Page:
Companies with long histories of not giving a shit suddenly taking the high-road gives me the creeps. Reminds me of a guy volunteering at UNICEF just to get laid. For decades you bombard us with impossible standards and superficiality, making us believe that we need to be thinner, poutier, sexier, helping push our culture to historic levels eating disorders and social anxiety, saddling our women with insecurities and our men with jaded expectations. And now you care?
Since the 1980s, it's been used to diminish and discredit efforts to reduce racism, sexism, homophobia, Islamophobia, ableism and other forms of discrimination. But despite people like Donald Trump declaring "I'm so tired of this politically correct crap," the efforts remain because the issues have not gone away.
It finally happened. After months of accusations from over 50 women with horrific tales of sexual assault, Bill Cosby's luck has run out. On December 30th, 2015, Cosby stood before a judge, faced charges of indecent assault, and paid more money in bail than most people see in their lifetimes. If convicted, Cosby could face a mere $25,000 fine and ten years in prison. These are charges from only ONE of the women, Andrea Constand, who says she became friends with Cosby when she worked at Temple University.
News that former NHL enforcer Todd Ewen's recent death was ruled a suicide saddened me. There is no doubt in my mind that competitive sports exact a physical and mental toll on professional athletes -- deaths are not just the consequences of a violent game and the long-term nefarious effects of injuries incurred on these athlete's bodies and brains, but a reflection of a society that does not allow for its men to be weak.
A new study from the Canadian Women's Foundation found that while almost all Canadians agree that sexual activity between partners should be consensual, two-thirds do not understand what consent means. If you can't tell if someone is consenting, ask: "Are you okay with this?" Encourage them to answer honestly. Decent people treat others with respect, especially when it comes to something as intimate as sexual activity. Sexual activity without consent is sexual assault. It's all pretty simple.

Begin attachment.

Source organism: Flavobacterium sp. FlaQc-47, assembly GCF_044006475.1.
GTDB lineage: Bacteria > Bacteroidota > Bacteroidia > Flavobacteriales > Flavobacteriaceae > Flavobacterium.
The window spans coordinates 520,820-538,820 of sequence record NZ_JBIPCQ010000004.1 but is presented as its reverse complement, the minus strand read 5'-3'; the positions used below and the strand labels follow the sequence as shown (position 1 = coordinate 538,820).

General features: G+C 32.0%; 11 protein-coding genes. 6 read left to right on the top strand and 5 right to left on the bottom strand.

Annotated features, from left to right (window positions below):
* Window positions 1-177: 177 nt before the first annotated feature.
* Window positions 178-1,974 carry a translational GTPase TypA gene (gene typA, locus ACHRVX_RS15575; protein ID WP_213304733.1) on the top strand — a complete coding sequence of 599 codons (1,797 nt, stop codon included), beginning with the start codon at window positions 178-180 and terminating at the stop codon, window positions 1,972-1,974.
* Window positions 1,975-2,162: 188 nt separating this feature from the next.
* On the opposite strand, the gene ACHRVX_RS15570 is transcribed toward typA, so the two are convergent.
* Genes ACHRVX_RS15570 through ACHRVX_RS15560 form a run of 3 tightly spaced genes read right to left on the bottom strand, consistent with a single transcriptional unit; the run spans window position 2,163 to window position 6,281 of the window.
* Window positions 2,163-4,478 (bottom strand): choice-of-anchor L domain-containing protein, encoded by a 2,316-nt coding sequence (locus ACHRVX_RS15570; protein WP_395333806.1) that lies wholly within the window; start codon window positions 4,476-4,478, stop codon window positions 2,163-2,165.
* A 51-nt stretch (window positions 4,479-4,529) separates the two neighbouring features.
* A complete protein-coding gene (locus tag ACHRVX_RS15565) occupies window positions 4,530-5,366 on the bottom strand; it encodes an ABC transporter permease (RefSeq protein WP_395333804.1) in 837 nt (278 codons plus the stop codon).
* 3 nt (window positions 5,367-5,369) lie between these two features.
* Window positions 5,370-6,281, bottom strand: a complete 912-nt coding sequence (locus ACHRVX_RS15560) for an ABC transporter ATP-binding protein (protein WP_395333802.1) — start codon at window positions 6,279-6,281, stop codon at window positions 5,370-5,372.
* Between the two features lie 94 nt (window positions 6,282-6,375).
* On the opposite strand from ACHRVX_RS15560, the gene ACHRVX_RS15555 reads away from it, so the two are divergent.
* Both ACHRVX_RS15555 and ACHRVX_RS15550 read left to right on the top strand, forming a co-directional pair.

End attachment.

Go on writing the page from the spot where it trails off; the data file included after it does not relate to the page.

Sexist insults and harassment is something women who are involved in politics, the media or head up public organizations unfortunately have to deal with on a daily basis. This sort of taunting has become extremely commonplace in our digital world. It is not acceptable, and society should take a strong stance against it!
I've been a Toronto FC season's ticket holder for five years and I'm the mother of TFCs most devoted fan. So it was my 13-year-old TFC enthusiast who was the first person I wanted to talk to about the appalling sexual harassment at the Mothers Day match when a fan shouted "F--- her right in the pussy" at CityNews reporter, Shauna Hunt. Turns out our kids have been sharing this offensive "prank" for a year and most of us hadn't really heard about it or thought to talk to them about it until this week. Shouting "F--- her right in the pussy" is sexual harassment, verbal assault and a blatant threat of rape.
Though I am about as much of a dentist as I am a squirrel, the Dalhousie Dentistry scandal cannot be ignored, even by a humble B.F.A, such as myself. Of course, I was outraged by the misogynistic nature of a Facebook page that was created for the express purpose of debasing women within the dentistry program. However, the first thought that ran through my mind wasn't outrage over their sexist remarks.
"Boys will be boys" and "it's just guy talk" are expressions that we need to erase from our vocabulary as a justification for some men's blatantly inappropriate behaviour toward women. This week, we saw disturbing events at Dalhousie University's Dental School involving comments of a sexual nature and those suggesting sexual violence against women, posted on a social media site. Response to the incident ranges from condemnation to commentators justifying the action of the male students on the basis that this was "just guy talk."
"It's the way these girls dress Manju -- it's just an invitation for a man to come on over and rape them." I was 16 years old, lounging on the front steps and listening to my mom chat with our neighbour about a rape case dominating the local news cycle. As they spoke, I saw my mom's worried eyes repeatedly dart over to me and anxiously frown. A couple of months later my family moved and I never saw or spoke with that neighbour again. But oddly, I thought of her often. It was neighbour Brenda who once again came to mind when I decided to share my experience in the Huffington Post about being sexually assaulted by Jian Ghomeshi.